Kansas City Woman Uncovers Stories Of Anonymous Dead Buried In Leeds Cemetery
Leeds Cemetery doesn’t look like a typical cemetery. A couple of miles from the Truman Sports Complex in Kansas City, Missouri, it has noheadstones and nogreen lawns. It's just an empty field filled with dry grass and Queen Anne’s lace.
For more than half of the 20th century, though, this was Kansas City’s "potter’s field," or final resting place for the city’s unclaimed bodies — those too poor for a proper burial.
At the edge of the field by the tree line, lies a rusty marker and a bouquetof pink flowers laid by Gloria Lundy, who says she's the cemetery’s only regular visitor.
Lundy began coming here in 2008, searching for details about a grandfather she never knew.
"He was a nothing, nobody in life,” Lundy says. “Struggling. Poor as dirt."
When she discovered her grandfather’s death certificate online, her first question was, “What is Leeds?”
Finding Leeds Cemetery
No one at the city or the public library could tell her anything about the cemetery, Lundy says. It was lost to all but the people who lived near it.
“It was cleared off, wooded area around,” former Kansas City mayor pro-tem Alvin Brooks says. “The gravesite was there.”
Brooks grew up in the community of Leeds, and would play at the cemetery site as a kid.
He says there were two Leeds: the first was open from 1911 to the 1930s, while the second one — on the other side of I-435 — was open until the 1960s.
“One was for the white persons who were poor, and the other one for the black persons who were poor,” Brooks says.
Today the bodies remain, buried under a little hill between what is now a soapbox derby track and a National Guard armory. Part of the old cemetery is now underneath the Kansas City police firing range.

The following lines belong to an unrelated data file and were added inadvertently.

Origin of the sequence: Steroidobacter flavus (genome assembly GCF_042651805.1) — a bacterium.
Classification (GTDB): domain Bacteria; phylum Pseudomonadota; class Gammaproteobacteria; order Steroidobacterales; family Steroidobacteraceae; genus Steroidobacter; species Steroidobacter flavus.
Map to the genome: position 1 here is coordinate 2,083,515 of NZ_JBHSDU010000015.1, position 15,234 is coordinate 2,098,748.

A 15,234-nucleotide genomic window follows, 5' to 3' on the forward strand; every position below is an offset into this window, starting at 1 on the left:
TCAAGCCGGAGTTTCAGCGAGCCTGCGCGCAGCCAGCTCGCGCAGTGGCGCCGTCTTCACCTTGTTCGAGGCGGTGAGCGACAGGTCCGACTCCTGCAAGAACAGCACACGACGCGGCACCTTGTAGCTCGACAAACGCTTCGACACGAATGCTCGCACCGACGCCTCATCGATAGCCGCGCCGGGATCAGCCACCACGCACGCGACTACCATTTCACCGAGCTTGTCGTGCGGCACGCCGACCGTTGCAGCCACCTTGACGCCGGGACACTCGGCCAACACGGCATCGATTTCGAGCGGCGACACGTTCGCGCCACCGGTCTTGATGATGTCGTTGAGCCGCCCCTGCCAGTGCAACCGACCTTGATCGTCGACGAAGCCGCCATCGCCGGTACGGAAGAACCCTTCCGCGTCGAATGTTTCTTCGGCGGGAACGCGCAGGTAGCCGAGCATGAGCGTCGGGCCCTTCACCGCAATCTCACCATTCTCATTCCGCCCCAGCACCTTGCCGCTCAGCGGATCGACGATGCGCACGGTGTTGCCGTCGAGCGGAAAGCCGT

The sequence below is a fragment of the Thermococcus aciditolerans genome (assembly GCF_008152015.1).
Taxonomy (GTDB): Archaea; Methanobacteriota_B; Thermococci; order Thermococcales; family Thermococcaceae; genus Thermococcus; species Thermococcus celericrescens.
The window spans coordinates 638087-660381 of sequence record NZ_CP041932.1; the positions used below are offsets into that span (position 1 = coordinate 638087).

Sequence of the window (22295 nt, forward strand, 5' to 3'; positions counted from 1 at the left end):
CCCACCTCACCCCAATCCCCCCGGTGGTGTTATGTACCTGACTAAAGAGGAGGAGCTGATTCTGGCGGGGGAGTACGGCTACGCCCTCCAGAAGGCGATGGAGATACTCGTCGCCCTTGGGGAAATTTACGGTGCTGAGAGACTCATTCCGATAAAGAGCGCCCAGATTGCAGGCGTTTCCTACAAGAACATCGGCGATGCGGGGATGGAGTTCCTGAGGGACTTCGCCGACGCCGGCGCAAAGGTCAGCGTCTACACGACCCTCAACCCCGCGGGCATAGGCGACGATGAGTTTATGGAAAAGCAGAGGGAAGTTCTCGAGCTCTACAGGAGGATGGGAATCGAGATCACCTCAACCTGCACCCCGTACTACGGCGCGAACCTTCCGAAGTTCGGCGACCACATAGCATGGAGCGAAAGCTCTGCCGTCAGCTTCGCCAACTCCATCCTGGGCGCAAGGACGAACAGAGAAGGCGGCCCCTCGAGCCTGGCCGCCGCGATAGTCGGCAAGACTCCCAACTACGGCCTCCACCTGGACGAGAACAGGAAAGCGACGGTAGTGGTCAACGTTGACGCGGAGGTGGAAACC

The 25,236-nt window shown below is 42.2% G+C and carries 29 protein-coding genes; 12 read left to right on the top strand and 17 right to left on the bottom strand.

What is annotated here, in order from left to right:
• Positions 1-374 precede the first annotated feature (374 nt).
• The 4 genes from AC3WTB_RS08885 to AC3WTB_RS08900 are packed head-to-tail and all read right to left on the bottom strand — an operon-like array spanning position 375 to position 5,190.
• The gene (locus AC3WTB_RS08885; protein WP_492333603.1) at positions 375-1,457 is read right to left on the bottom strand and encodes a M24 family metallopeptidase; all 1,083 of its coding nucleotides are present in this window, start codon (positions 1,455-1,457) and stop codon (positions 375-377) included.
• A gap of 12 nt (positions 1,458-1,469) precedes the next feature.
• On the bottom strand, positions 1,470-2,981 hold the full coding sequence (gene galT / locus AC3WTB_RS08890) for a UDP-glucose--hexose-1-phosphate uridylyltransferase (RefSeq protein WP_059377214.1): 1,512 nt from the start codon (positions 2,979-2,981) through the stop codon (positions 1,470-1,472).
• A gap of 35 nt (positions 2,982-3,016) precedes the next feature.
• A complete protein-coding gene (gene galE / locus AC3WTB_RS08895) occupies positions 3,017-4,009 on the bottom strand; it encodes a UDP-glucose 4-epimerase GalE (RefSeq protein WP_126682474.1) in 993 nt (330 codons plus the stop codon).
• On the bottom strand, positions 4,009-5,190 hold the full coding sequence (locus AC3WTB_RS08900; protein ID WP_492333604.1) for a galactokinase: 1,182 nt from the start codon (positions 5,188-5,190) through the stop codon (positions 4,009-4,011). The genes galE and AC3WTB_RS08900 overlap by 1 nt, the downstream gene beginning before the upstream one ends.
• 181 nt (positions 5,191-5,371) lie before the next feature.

Lundy says prisoners at the nearby city jail were in charge of burying the corpses.
“They buried them three- to four-people deep, one on top the other,” Lundy says. “They were wrapped in newspaper and were put in these really thin, boarded coffins.”
The exact number of bodies at the cemetery is unknown, but Lundy estimates there are around 7,000.
With so many bodies buried there, she took it upon herself to remind the city about the cemetery.
"I have appointed myself the sexton of the cemetery," she says.
In that role, she has prevented the city from building a garbage dump or parking garage there, both of which were planned. When these were proposed, Lundy, along with genealogists and local historians, fought back. She took all the information she had on the cemetery and put it on the desk of Cindy Circo, who was then on the city council.
Circo was interested enough to put on a pair of hiking boots and set out with her staff to explore Leeds.
On her walk, she saw some round concrete disks made from the tops of coffee cans by one of the prisoners. He would use the disks to keep track of the bodies he buried.
"So a man with a presumably not-so-pristine life as a prisoner had enough conscience and respect for these people to keep track of them," Circo says. "And here we were as a community turned [sic] our back and didn’t care any more and possibly didn’t care at the time either.”
Through this all, Lundy has become a resource for local residents trying to find grandmothers, grandfathers, parents and children.
Helping others find their loved ones
"I did have a couple from Mississippi that came all the way back up here, because when they were very, very young, they were married and had a little baby girl, and the baby girl died at birth, and they had no money to bury her,” Lundy recalls.
Lundy was able to figure out where their child was buried based on when she passed away, giving the parents some closure.
"They went back to Mississippi very happy then, and at peace."
Marking the dead
Leeds may soon receive more infrastructure — before Cindy Circo left the City Council last year, she allocated $50,000 for putting up signs, clearing the underbrush, and possibly adding benches.
Lundy already has plans for the first official headstone in Leeds.
“It says on it ... 'Father, grandfather, you are not forgotten,’” she says.
Anna Sturla is an intern at KCUR 89.3.